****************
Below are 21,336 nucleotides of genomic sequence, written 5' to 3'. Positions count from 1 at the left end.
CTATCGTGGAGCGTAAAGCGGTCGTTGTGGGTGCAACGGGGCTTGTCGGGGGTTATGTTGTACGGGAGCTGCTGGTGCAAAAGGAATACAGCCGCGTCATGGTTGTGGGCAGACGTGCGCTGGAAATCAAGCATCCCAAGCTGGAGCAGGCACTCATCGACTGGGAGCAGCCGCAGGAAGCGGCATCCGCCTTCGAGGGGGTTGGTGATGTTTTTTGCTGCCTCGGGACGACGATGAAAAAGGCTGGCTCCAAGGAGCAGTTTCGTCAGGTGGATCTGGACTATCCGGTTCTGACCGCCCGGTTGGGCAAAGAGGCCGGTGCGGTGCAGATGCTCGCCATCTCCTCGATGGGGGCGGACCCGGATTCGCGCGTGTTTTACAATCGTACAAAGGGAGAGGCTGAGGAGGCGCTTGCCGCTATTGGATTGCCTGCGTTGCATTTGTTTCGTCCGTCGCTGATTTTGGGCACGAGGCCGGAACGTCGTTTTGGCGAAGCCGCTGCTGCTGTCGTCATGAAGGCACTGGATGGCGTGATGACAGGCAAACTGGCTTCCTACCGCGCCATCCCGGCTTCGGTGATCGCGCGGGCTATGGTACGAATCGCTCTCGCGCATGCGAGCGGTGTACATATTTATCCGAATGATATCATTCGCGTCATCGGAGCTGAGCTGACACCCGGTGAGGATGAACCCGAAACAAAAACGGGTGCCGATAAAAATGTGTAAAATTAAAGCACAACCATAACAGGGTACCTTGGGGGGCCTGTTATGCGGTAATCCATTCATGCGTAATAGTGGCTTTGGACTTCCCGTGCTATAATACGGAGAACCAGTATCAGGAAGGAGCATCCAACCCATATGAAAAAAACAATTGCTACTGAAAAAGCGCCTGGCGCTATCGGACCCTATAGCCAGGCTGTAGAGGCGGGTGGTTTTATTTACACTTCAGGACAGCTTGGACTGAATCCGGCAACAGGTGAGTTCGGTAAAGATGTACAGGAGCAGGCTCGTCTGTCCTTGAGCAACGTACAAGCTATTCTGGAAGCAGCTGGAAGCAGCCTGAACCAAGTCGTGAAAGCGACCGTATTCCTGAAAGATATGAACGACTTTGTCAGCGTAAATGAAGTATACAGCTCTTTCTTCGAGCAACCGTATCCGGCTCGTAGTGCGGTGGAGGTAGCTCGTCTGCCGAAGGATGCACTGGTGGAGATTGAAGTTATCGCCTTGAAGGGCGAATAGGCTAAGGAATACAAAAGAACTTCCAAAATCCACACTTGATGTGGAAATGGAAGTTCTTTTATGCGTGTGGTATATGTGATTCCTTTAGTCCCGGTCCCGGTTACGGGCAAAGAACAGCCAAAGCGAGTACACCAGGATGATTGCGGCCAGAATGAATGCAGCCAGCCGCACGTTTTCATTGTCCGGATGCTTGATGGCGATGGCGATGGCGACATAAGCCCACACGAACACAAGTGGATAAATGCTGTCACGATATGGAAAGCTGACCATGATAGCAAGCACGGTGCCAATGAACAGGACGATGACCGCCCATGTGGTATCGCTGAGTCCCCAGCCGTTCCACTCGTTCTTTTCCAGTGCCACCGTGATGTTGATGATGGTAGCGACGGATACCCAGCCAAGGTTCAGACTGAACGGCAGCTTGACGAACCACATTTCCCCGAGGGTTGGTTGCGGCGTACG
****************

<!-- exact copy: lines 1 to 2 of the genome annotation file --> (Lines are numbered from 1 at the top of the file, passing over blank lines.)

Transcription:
Below are 21,336 nucleotides of genomic sequence, written 5' to 3'. Positions count from 1 at the left end.
CTATCGTGGAGCGTAAAGCGGTCGTTGTGGGTGCAACGGGGCTTGTCGGGGGTTATGTTGTACGGGAGCTGCTGGTGCAAAAGGAATACAGCCGCGTCATGGTTGTGGGCAGACGTGCGCTGGAAATCAAGCATCCCAAGCTGGAGCAGGCACTCATCGACTGGGAGCAGCCGCAGGAAGCGGCATCCGCCTTCGAGGGGGTTGGTGATGTTTTTTGCTGCCTCGGGACGACGATGAAAAAGGCTGGCTCCAAGGAGCAGTTTCGTCAGGTGGATCTGGACTATCCGGTTCTGACCGCCCGGTTGGGCAAAGAGGCCGGTGCGGTGCAGATGCTCGCCATCTCCTCGATGGGGGCGGACCCGGATTCGCGCGTGTTTTACAATCGTACAAAGGGAGAGGCTGAGGAGGCGCTTGCCGCTATTGGATTGCCTGCGTTGCATTTGTTTCGTCCGTCGCTGATTTTGGGCACGAGGCCGGAACGTCGTTTTGGCGAAGCCGCTGCTGCTGTCGTCATGAAGGCACTGGATGGCGTGATGACAGGCAAACTGGCTTCCTACCGCGCCATCCCGGCTTCGGTGATCGCGCGGGCTATGGTACGAATCGCTCTCGCGCATGCGAGCGGTGTACATATTTATCCGAATGATATCATTCGCGTCATCGGAGCTGAGCTGACACCCGGTGAGGATGAACCCGAAACAAAAACGGGTGCCGATAAAAATGTGTAAAATTAAAGCACAACCATAACAGGGTACCTTGGGGGGCCTGTTATGCGGTAATCCATTCATGCGTAATAGTGGCTTTGGACTTCCCGTGCTATAATACGGAGAACCAGTATCAGGAAGGAGCATCCAACCCATATGAAAAAAACAATTGCTACTGAAAAAGCGCCTGGCGCTATCGGACCCTATAGCCAGGCTGTAGAGGCGGGTGGTTTTATTTACACTTCAGGACAGCTTGGACTGAATCCGGCAACAGGTGAGTTCGGTAAAGATGTACAGGAGCAGGCTCGTCTGTCCTTGAGCAACGTACAAGCTATTCTGGAAGCAGCTGGAAGCAGCCTGAACCAAGTCGTGAAAGCGACCGTATTCCTGAAAGATATGAACGACTTTGTCAGCGTAAATGAAGTATACAGCTCTTTCTTCGAGCAACCGTATCCGGCTCGTAGTGCGGTGGAGGTAGCTCGTCTGCCGAAGGATGCACTGGTGGAGATTGAAGTTATCGCCTTGAAGGGCGAATAGGCTAAGGAATACAAAAGAACTTCCAAAATCCACACTTGATGTGGAAATGGAAGTTCTTTTATGCGTGTGGTATATGTGATTCCTTTAGTCCCGGTCCCGGTTACGGGCAAAGAACAGCCAAAGCGAGTACACCAGGATGATTGCGGCCAGAATGAATGCAGCCAGCCGCACGTTTTCATTGTCCGGATGCTTGATGGCGATGGCGATGGCGACATAAGCCCACACGAACACAAGTGGATAAATGCTGTCACGATATGGAAAGCTGACCATGATAGCAAGCACGGTGCCAATGAACAGGACGATGACCGCCCATGTGGTATCGCTGAGTCCCCAGCCGTTCCACTCGTTCTTTTCCAGTGCCACCGTGATGTTGATGATGGTAGCGACGGATACCCAGCCAAGGTTCAGACTGAACGGCAGCTTGACGAACCACATTTCCCCGAGGGTTGGTTGCGGCGTACG